Subsequently, the patients returned every 14 days for data collection, verification of compliance, and distribution of the preparation until completion of the 6-week period. At the completion of the 6 weeks, a “wash-out” period of 2 weeks was given, when no preparation was administered. Then each patient was switched to the other group and followed likewise for a further 6 weeks. The study period ended with the final clinical visit and completion of the final questionnaire. Forms for each patient were sent from all participating centers to the coordinating center, and after collection of all forms, the data were analyzed and the code was broken. Responders were defined as patients who reported an improvement of at least 1 point (≥1.0) in the score at week 6 compared with start of study.

None of the investigators involved in the recruitment and follow-up of the patients, nor those coordinating the study and analyzing the data, and none of the patients or their caregivers were aware of the group to which the patients were assigned.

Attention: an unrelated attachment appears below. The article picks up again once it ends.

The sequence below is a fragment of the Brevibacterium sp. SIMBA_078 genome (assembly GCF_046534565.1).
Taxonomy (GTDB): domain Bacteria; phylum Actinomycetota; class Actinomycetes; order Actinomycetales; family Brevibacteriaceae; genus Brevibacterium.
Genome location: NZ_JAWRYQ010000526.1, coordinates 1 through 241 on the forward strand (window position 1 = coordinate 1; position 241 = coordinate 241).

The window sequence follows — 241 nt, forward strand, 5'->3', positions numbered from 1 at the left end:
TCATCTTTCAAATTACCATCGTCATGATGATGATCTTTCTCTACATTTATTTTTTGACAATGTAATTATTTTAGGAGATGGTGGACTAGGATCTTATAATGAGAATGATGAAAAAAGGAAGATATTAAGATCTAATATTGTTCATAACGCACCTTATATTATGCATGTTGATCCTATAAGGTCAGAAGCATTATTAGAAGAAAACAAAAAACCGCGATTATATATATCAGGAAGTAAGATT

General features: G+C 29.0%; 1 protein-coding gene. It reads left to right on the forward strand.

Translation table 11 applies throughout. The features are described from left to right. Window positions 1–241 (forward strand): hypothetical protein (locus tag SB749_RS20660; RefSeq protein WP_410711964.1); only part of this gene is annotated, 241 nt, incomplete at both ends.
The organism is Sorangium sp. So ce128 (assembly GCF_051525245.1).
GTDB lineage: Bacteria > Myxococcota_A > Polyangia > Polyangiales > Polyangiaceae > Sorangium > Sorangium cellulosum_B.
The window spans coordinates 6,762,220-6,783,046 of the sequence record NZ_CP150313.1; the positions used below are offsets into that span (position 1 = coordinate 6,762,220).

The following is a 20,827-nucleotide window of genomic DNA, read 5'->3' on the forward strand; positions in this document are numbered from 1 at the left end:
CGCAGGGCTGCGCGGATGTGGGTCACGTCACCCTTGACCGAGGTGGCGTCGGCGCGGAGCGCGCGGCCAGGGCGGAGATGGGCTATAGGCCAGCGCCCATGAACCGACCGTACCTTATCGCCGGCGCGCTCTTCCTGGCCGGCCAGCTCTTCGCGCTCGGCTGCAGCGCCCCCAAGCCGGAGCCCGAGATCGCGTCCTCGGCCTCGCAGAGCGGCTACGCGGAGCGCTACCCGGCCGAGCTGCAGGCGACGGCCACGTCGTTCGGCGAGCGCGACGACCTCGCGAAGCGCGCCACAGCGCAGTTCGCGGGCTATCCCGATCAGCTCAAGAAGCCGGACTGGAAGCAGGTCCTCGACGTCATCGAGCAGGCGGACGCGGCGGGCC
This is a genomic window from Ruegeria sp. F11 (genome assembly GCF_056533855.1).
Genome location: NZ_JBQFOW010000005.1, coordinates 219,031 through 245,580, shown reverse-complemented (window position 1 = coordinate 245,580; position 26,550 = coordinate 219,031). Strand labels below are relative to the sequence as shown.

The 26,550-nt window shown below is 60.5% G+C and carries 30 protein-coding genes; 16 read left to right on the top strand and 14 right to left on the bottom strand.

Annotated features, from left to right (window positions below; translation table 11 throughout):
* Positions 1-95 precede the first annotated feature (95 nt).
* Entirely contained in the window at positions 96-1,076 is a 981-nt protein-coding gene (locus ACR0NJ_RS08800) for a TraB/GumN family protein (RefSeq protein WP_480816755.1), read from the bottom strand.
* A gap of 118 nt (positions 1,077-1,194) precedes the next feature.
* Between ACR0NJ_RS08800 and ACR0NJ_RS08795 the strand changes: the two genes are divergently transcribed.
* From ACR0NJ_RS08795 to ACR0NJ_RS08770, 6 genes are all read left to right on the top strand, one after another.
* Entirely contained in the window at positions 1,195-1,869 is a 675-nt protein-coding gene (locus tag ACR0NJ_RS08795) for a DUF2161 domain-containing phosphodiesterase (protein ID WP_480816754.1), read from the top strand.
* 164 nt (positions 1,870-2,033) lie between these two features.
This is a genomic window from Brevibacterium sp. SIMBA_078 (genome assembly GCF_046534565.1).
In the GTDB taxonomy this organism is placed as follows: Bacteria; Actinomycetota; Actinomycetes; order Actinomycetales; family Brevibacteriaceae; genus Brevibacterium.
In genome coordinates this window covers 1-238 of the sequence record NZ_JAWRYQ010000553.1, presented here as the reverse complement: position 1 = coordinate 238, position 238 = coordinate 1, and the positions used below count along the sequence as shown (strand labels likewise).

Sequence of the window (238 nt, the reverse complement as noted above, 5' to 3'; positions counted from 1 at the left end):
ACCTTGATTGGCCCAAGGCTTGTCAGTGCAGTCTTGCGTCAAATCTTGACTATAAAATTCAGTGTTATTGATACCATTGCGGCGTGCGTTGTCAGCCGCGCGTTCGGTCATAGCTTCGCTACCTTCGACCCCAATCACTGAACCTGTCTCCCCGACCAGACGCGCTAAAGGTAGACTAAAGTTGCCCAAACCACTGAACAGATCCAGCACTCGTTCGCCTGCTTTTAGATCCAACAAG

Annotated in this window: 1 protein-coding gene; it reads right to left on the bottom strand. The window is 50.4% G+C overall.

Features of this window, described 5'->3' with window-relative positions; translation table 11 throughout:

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Outcome Parameters

The primary endpoint was improvement in the subject's global assessment of relief (SGARC). The secondary endpoints were improvements in abdominal pain/discomfort, stool pattern, bloating/gassiness, and family assessment of the impact of their child's IBS on the family's life.

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Statistical Analysis

The data were analyzed with the repeated-measures 1-way ANOVA, with posttest analysis of group means using the Bonferroni multiple comparison test. The statistical significance was conservatively assessed at a P < 0.05. Additionally, for each of the 5 endpoints, differences were constructed such that each patient contributed a measurement equating to {(end of placebo arm – start of placebo arm) – (end of treatment arm – start of treatment arm)}. For these difference measures, a Wilcoxon signed-rank test was conducted to test the null hypothesis that the difference of differences was equal to zero.